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[liberationtech] Interesting things in keyservers

Ximin Luo infinity0 at
Sat Jul 20 09:24:34 PDT 2013

On 20/07/13 15:05, micah wrote:
> Finally, there seems to be some amazing misconceptions about keyservers,
> keys and the web of trust. In particular this
> circulated
> recently and it pained me to see because it suggested various wreckless
> conclusions that were dangerously off the mark[0] (and used,
> hah). While it is true that we've jokingly called the OpenPGP web of
> trust "the original social network" because of the exposed social
> relational graphing that can be done by querying keyservers, and it is
> for this reason that many activists I know do not want to have
> signatures uploaded to keyservers (and instead use the bulky local-only
> signature work-around)...
> ... but for some reason people seem to think that if it is on a
> keyserver, is true, or it means something that it doesn't. People don't
> realize critical things, such as the fact that I can create a key with
> the UID Nadim Kobeissi and upload it to the keyservers[1]. That doesn't
> mean that is the real Nadim's key (this is what exchanging key
> fingerprints and doing certifications is for, so you can know, with a
> certain degree of certainty, that this person is the person who controls
> that secret key material). 
> Or people think that because I signed your key and that signature is on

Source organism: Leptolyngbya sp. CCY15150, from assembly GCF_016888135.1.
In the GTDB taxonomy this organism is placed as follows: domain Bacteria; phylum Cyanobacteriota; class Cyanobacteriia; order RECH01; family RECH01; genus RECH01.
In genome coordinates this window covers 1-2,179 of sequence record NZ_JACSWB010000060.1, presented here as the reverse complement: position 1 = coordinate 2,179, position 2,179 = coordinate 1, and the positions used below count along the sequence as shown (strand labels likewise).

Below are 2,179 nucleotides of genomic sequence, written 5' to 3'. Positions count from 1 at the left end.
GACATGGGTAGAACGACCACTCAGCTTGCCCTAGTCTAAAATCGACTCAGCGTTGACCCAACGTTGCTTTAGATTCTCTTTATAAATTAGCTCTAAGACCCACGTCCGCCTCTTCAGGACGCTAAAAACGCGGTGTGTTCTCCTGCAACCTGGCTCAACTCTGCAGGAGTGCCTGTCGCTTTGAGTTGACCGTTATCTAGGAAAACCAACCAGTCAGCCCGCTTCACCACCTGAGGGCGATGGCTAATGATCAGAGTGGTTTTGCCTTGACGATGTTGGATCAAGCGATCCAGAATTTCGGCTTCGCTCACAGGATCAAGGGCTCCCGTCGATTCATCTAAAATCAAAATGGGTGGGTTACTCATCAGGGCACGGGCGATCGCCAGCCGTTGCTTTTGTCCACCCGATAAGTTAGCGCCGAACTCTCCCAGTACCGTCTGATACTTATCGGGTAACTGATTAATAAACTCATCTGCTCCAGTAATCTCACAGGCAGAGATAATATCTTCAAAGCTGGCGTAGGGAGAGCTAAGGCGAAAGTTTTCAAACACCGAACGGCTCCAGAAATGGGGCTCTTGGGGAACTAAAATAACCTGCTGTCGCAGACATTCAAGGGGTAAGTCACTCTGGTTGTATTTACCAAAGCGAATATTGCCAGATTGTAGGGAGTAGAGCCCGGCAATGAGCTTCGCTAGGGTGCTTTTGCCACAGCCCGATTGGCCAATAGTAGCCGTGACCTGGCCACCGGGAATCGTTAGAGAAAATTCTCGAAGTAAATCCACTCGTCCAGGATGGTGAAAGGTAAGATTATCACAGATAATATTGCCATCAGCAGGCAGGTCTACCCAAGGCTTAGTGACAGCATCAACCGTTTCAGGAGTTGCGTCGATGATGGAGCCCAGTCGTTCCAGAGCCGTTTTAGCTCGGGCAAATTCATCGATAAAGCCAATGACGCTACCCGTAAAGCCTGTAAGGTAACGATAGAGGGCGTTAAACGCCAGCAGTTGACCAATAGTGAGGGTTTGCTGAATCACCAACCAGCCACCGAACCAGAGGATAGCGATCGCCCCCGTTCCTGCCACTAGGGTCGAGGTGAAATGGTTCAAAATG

> the keyserver that indicates: I trust you; we met in person at that
> date; we know each other; we are involved in a criminal conspiracy with
> each other; or many other wrong assumptions about what that
> certification means. I can sign Edward Snowden's key and send that to
> the keyservers[1]. Hell, I can sign Snowden's key with my fake Nadim
> Kobeissi key[1] and then send it to the keyservers. Does that mean that
> Nadim and Snowden have met in person?! No, it does not at all.


Related anecdote:

I was thinking of writing a script to create a shadow copy of the current PGP WoT, i.e. with fake keys with signatures that match the edges in the real WoT. Then uploading all of these public keys to keyservers, heheheh. Some may consider this disruptive but IMO would hammer home in the idea that keyserver info is not trusted. (Of course people could still incorrectly ask over insecure IM "which key is actually yours", or make the same "trust" mistake as in the thread I just linked; but at least it would make it clear that keyservers are not Sources Of Truth.)

A less nefarious version is to have each key's comment set to "NSA INTERCEPTION KEY" or obvious fakeness indicator.


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